No. 9 Ducks Haul In Huskies, 86-64

March 7, 2002

By JOHN NADEL
AP Sports Writer

LOS ANGELES - Leading scorer Frederick Jones was sick, and his Oregonteammates looked tired for most of the first half in the first Pacific-10Conference tournament game in 12 years.

The second half was an entirely different matter.

Luke Jackson scored 16 of his 27 points after halftime, and Jones also gotgoing in the final 20 minutes Thursday as the ninth-ranked Ducks beatWashington 86-64.

'They had a lot more energy than we had in the first half,' said Oregoncoach Ernie Kent, whose team trailed by as many as 13 points. 'We just playedlike we did all year long in the second half.'

Kent said Jones had a fever of 102 degrees shortly before the start of thegame at Staples Center, and the 6-foot-4 senior certainly played like he wasunder the weather in the first half.

But Jones looked healthy after halftime, scoring 13 points to finish with 15and help the Ducks outscore the Huskies 51-22.

'It's a flu that we hope has flown out of him,' Kent said.

Oregon's sixth straight win gave the top-seeded Ducks (23-7) their mostvictories in a season since 1945, when they won 30 games.

'When the game starts, I have to feel better,' Jones said.

Jackson, who also had eight rebounds, made all of his career-high four3-pointers in the second half, which began with the Huskies leading 42-35.

After the first 34 seconds of the second half, the game was delayed forabout 10 minutes because of problems with the shot clock.

Then, the Ducks took over.

They drew within one on 3-pointers by Jackson and Jones. The field goal wasJones' first of the game.

Then, a steal and dunk by Jones six minutes into the half gave Oregon itsfirst lead since the opening eight minutes.

Next, a 3-pointer by Jackson 35 seconds later snapped a 47-all tie and putthe Ducks ahead for good.

A 3-pointer by Mark Michaelis and a three-point play by Jones with 10:02remaining extended Oregon's lead to 61-51, and two foul shots by Jones a littleover two minutes later made it 68-55.

Oregon steadily pulled away after that.

The Ducks split their regular-season games with the Huskies, losing 97-92 inSeattle and winning 90-84 at home, where they went 16-0 to tie a 64-year-oldschool record.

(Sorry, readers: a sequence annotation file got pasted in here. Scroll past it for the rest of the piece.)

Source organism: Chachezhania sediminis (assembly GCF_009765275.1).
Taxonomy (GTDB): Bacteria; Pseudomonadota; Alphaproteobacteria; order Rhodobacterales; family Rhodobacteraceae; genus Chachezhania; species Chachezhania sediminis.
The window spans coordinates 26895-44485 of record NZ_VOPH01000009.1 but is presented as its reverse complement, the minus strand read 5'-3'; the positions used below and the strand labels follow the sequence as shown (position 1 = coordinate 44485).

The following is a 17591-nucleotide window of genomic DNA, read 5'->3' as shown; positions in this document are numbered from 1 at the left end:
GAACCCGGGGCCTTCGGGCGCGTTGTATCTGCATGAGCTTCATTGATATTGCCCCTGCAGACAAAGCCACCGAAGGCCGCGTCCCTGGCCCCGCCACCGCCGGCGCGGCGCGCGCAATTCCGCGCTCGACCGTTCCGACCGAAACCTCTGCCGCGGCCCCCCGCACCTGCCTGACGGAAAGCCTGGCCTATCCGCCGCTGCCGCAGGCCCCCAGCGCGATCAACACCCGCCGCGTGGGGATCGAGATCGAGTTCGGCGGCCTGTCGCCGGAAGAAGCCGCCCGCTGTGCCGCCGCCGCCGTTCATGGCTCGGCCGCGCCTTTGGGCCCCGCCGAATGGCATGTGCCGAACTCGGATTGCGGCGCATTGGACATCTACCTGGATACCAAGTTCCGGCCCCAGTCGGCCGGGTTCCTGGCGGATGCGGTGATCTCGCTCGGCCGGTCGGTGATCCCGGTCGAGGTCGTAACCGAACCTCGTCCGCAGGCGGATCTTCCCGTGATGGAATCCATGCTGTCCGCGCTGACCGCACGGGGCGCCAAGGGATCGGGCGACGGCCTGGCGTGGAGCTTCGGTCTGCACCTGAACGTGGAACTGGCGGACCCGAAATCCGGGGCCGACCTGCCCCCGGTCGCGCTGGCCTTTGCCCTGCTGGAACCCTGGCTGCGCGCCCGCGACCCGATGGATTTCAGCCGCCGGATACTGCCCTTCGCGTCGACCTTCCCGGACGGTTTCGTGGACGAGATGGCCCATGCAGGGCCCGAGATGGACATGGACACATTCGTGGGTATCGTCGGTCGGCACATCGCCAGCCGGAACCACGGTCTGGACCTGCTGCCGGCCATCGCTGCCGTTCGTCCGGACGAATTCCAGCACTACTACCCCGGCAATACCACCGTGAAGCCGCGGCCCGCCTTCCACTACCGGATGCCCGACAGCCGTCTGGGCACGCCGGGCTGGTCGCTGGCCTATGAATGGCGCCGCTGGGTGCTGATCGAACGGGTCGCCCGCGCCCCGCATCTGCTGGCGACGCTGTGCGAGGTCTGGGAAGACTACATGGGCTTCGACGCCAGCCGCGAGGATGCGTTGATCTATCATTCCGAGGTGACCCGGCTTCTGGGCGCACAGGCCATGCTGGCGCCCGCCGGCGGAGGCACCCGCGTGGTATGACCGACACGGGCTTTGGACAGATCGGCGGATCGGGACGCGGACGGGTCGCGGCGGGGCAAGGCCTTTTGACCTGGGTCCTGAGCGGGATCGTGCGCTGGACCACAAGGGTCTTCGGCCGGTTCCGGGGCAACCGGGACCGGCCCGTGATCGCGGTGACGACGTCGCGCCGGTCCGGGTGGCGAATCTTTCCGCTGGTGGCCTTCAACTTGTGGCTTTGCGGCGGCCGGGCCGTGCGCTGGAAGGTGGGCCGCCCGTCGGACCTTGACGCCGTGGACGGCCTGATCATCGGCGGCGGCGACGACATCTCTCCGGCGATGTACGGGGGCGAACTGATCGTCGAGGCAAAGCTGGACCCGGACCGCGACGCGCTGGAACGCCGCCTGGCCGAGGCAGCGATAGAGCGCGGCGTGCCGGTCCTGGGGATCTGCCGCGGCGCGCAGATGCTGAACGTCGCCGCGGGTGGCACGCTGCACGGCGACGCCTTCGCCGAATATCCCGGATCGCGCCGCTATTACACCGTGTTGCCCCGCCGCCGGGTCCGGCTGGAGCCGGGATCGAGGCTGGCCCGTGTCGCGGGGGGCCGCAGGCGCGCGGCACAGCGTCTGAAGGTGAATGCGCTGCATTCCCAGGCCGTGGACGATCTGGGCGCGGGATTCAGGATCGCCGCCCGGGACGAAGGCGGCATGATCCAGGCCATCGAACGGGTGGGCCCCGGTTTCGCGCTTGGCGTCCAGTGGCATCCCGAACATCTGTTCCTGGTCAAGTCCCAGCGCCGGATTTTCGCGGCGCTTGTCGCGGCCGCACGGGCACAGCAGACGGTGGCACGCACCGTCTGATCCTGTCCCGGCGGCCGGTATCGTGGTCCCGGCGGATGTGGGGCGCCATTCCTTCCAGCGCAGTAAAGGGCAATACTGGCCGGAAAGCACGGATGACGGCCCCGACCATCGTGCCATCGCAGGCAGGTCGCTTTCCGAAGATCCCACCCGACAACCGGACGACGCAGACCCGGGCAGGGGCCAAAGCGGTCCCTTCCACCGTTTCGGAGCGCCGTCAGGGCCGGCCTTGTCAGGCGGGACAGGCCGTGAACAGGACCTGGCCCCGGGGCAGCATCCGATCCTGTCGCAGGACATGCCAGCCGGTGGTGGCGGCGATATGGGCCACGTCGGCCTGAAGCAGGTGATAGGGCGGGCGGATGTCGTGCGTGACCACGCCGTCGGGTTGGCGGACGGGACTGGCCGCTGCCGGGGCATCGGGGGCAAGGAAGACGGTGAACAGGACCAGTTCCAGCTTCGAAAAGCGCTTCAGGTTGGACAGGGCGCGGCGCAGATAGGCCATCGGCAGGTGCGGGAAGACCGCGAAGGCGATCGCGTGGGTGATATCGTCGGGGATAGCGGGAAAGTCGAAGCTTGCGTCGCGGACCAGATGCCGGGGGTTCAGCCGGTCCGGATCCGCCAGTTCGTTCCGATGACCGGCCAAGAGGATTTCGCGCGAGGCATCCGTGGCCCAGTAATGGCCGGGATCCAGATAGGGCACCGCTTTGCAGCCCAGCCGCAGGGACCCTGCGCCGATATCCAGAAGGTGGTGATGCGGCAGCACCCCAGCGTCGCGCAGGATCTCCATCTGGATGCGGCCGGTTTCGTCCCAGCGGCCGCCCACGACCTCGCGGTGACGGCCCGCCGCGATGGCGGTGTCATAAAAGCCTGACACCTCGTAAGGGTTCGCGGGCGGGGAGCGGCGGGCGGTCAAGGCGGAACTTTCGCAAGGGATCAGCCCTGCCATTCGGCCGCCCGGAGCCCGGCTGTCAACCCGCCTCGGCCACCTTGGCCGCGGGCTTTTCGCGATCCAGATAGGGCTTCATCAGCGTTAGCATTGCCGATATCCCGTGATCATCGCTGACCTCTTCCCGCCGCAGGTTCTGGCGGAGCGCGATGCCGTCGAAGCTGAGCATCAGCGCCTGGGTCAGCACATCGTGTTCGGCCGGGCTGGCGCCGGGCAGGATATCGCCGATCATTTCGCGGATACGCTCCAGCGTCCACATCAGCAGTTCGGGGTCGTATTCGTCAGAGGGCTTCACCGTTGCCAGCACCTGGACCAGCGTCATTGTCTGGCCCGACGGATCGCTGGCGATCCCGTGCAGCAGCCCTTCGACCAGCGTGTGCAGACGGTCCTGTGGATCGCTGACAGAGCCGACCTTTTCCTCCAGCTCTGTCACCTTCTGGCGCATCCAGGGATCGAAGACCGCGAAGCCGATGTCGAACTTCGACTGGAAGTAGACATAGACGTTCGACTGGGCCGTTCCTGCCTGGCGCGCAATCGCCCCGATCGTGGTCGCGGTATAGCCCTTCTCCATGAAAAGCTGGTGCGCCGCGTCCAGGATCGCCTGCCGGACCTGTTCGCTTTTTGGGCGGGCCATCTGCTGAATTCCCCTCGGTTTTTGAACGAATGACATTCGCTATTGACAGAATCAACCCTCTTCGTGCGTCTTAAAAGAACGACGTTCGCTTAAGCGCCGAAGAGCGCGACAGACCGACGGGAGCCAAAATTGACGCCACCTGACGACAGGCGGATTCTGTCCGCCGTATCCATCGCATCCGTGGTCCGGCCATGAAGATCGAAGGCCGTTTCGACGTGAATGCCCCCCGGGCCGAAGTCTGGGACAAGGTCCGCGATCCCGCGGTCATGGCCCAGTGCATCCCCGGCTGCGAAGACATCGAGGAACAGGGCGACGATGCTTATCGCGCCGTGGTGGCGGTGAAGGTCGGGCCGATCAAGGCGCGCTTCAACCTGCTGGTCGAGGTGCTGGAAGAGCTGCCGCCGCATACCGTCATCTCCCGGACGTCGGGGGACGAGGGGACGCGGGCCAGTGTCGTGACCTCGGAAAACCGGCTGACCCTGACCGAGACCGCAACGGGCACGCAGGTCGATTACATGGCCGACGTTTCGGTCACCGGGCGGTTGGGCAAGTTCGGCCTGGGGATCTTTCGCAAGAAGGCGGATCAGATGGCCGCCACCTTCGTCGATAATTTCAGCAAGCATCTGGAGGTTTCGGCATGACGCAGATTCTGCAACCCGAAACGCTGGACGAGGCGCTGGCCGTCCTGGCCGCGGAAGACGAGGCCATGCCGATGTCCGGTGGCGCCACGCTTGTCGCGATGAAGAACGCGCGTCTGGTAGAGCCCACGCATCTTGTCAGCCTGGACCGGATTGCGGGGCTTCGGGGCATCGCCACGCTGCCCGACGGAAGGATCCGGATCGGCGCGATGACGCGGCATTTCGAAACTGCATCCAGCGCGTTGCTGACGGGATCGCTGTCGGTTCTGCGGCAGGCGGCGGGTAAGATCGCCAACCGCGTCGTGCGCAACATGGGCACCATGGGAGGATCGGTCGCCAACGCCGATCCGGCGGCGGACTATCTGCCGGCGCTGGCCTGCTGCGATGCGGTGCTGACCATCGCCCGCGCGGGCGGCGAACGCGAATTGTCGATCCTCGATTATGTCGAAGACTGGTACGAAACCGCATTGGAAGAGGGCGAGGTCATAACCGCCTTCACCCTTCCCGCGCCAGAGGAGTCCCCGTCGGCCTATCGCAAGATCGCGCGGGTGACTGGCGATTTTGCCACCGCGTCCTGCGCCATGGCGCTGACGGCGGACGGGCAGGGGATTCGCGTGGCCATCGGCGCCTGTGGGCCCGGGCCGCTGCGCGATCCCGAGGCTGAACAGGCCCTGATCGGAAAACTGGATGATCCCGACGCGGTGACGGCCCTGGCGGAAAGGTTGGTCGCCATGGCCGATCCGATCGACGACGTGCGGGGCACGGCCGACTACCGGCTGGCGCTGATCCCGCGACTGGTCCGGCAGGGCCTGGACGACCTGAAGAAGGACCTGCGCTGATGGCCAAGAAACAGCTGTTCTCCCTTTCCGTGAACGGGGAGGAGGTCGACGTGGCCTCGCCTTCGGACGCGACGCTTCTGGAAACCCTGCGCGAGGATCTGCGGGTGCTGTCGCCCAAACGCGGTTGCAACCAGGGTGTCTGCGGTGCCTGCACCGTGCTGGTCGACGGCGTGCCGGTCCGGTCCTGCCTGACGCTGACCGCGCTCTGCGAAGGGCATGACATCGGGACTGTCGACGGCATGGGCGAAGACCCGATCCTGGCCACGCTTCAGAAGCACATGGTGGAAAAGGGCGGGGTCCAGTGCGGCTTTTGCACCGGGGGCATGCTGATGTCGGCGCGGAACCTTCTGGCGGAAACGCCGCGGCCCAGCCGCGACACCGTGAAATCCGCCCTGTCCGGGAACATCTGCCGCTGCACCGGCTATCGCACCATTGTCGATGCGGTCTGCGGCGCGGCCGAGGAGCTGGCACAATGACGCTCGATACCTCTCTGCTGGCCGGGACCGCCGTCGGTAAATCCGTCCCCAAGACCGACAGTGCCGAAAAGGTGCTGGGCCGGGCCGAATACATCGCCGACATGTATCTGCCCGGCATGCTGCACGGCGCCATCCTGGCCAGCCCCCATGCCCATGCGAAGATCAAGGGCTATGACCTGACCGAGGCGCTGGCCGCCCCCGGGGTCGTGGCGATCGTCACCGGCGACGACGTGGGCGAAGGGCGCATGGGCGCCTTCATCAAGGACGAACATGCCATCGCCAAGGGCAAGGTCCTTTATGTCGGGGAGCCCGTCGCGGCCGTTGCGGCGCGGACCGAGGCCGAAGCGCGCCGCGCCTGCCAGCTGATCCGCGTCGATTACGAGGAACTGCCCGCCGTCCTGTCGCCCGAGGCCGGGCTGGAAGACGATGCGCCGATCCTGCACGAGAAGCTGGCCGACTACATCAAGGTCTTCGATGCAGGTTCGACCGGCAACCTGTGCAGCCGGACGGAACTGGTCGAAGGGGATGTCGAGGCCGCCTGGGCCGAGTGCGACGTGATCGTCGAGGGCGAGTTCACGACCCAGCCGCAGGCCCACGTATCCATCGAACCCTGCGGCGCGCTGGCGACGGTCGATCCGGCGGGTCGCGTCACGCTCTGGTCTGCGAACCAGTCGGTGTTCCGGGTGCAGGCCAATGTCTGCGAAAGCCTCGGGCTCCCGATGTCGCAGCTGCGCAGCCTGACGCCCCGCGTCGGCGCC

Washington's players made it clear they wanted to play Oregon in thetournament.

'Of course they wanted to play us, we wanted to play them, too,' Jonessaid. 'We hadn't shown them our best game.'

Luke Ridnour had 11 points and six assists, and Robert Johnson had 10rebounds for the Ducks.

Doug Wrenn led the Huskies (11-18) with 14 points and seven rebounds, buthad only two points in the final 25{ minutes. David Dixon added 12 points, andErroll Knight scored 10 for Washington.

'You have to be good for 40 minutes, we played really well the first 20,'Washington coach Bob Bender said. 'They picked up their defense in the second20. I think that was the big difference.'

A 3-pointer by Wrenn with 5:44 left before halftime capped a 23-8 run andgave the eighth-seeded Huskies a 31-18 lead.

The Ducks played like anything but champions to that point, shooting poorlyand committing 10 turnovers. And neither Jones nor Ridnour, averaging 18.6 and15.1 points, respectively, had scored.

Ridnour made two 3-pointers after that to help the Ducks move within sevenat halftime.

'I really thought we had them,' Wrenn said. 'They made adjustments,turned up their defense.'

Oregon, which swept USC and UCLA in Los Angeles last weekend to win itsfirst outright conference title since 1939, was picked to finish sixth in thePac-10 preseason poll.

The Ducks' 14-4 conference record was two games better than California, USC,Stanford and Arizona.

The Pac-10 last held a tournament from 1987-90, with Arizona winning threetimes after UCLA took the first title.

The tournament champion receives an automatic berth in the NCAA tournament,but it's likely at least six Pac-10 teams will receive invitations.

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